Focus: Increased viability of donated organs

Dr. Chapman examines a liver for perfusion
Transplant surgery chief William Chapman, MD, examines a liver for normo-thermic machine perfusion. Washington University is one of the leading centers in a trial of the technique to improve the viability of donated livers so more transplants can be done.

Washington University liver transplant surgeons at Barnes-Jewish Hospital historically have worked to improve a basic problem in liver transplantation: there are far too few donor organs available for patients with liver failure. A successful transplant can be life-saving for these patients, but many die while on the waiting list.

The Washington Post reported that in 2016, “7,841 livers from deceased donors were transplanted in the United States, while 14,000 people remained on the national waiting list. More than a thousand people die on the waiting list every year.”

One solution is to improve the viability of donated livers for transplant. Most recently, transplant surgeons at Barnes-Jewish Hospital are participating in a national trial comparing traditional cold storage vs. normothermic machine perfusion (NMP) for donor organs. NMP has been approved for routine use in Europe after earlier studies found it safe and feasible, but the U.S. clinical trial is ongoing. Washington University has recruited more than 25 patients to the trial and is one of the leading centers among 14 in the nation.

“While the donated liver is on the normothermic perfusion pump system, we can check parameters of function and have confidence determining whether the organ is going to work effectively, and then you can say, ‘OK, we know whether we can use it,’” says Transplant Surgery Chief William Chapman, MD, the Eugene M. Bricker Chair of Surgery.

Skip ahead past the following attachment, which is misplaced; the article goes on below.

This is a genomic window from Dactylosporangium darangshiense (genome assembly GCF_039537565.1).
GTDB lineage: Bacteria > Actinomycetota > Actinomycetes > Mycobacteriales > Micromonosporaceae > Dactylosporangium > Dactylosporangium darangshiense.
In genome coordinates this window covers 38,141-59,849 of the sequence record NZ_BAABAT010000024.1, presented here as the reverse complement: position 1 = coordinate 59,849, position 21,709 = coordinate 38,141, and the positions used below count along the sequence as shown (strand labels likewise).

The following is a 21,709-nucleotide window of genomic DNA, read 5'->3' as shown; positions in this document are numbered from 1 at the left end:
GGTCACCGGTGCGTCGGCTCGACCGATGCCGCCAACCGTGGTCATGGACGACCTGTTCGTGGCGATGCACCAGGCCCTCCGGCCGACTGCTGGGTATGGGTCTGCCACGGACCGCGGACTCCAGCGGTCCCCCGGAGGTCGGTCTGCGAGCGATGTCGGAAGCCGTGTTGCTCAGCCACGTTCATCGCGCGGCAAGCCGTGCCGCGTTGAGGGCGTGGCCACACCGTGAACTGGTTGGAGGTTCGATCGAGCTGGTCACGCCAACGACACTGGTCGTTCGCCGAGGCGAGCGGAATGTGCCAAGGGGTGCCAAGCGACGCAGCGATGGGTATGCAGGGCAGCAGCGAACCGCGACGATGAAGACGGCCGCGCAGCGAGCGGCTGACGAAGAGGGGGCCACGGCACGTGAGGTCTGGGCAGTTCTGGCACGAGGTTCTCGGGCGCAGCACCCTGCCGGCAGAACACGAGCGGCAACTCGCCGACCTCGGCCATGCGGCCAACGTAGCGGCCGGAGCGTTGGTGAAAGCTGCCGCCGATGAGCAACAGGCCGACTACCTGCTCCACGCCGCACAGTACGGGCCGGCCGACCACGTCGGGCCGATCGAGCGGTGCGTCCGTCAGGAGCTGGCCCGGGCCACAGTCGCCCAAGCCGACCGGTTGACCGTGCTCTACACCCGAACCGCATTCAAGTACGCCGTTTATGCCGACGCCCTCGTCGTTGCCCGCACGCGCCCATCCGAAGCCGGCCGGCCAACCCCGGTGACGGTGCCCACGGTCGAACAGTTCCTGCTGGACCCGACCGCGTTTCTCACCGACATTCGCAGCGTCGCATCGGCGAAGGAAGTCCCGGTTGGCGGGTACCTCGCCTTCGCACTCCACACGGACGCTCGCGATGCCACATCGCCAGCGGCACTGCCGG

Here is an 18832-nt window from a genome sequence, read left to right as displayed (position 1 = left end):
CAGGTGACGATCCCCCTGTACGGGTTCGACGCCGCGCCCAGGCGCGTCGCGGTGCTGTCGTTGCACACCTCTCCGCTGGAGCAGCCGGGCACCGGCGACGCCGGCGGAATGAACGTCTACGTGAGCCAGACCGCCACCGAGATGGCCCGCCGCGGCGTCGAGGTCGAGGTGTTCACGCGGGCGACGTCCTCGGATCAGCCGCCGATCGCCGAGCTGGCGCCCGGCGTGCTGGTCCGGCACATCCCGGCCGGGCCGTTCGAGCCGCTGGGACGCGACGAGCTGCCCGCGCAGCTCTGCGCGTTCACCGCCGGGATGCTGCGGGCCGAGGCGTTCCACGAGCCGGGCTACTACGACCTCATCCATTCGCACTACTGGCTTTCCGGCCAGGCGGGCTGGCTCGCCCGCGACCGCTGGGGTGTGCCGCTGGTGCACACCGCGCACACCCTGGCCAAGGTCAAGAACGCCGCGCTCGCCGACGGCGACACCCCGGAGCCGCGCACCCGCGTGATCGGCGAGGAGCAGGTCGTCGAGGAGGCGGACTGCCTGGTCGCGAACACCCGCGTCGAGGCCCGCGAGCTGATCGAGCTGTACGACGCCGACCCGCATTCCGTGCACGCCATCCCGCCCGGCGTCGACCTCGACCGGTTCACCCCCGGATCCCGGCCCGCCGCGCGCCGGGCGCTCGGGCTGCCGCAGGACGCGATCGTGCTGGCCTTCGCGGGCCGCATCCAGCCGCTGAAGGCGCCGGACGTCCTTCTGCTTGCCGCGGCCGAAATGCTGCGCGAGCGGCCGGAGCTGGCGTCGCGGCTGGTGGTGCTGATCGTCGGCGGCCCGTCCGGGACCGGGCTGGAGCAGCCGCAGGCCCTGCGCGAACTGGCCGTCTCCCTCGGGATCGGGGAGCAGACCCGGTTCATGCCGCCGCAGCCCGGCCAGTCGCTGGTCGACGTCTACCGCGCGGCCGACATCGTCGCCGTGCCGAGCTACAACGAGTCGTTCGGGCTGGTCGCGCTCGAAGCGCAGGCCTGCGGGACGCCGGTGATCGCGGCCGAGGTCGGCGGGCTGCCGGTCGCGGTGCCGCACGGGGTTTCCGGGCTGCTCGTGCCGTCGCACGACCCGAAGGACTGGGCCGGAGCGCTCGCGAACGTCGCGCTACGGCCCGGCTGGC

Currently donated livers are flushed with a cold preservation solution and iced down at the time the organ is recovered. The process, however, contributes to ischemia/reperfusion injury, inflammatory damage that occurs when blood flow is interrupted until the liver is transplanted. If the organ is marginal, with more than 30 percent affected by fatty liver disease, the inflammatory damage can make it unsuitable for transplant.

Chapman led an animal study showing that NMP improved organ function in donation-after-cardiac death (DCD) livers and published findings in the journal Surgery. His research lab also has published studies on mechanisms causing liver transplant failure; most recently, a study in the American Journal of Transplantation reported that CD47 blockade reduces ischemia-reperfusion injury.


Surgeon Adeel Khan, MD, MPH, studies disparities in access to liver transplantation. Disparities affect women, people of lower socioeconomic status and those who live a great distance from health care centers. The farther patients live from a transplant center, or if they live outside an urban area, the less likely they are to receive a transplant. When they do receive a transplant, however, there is no significant difference in surgical outcomes. Khan’s research may prove useful in helping to shape organ allocation strategies and better define geographic boundaries.

Researcher Brian Wong, PhD, is studying the role of lymphatic vessels in transplant immunobiology and organ rejection. Lymphatic vessels, which are present in donor organs but are not reconnected during the transplant procedure, re-grow after transplantation. Wong’s goal is to translate his research into novel therapeutic approaches that improve graft outcomes and prevent rejection.

Collaborative fellowship training between hepatobiliary-pancreatic and GI (HPB-GI) surgeons and transplant surgeons is proving to be a very popular component of both training programs. Section Chief William Chapman, MD, and transplant surgeons M.B. Majella Doyle, MD, MBA, and Adeel Khan, MD, MPH, treat liver and pancreas cancer along with their HPB-GI colleagues and sometimes operate together. Transplant and HPB-GI surgery fellows generally spend one to two months of the year in the other specialty. Both programs attract candidates from across the United States and globally.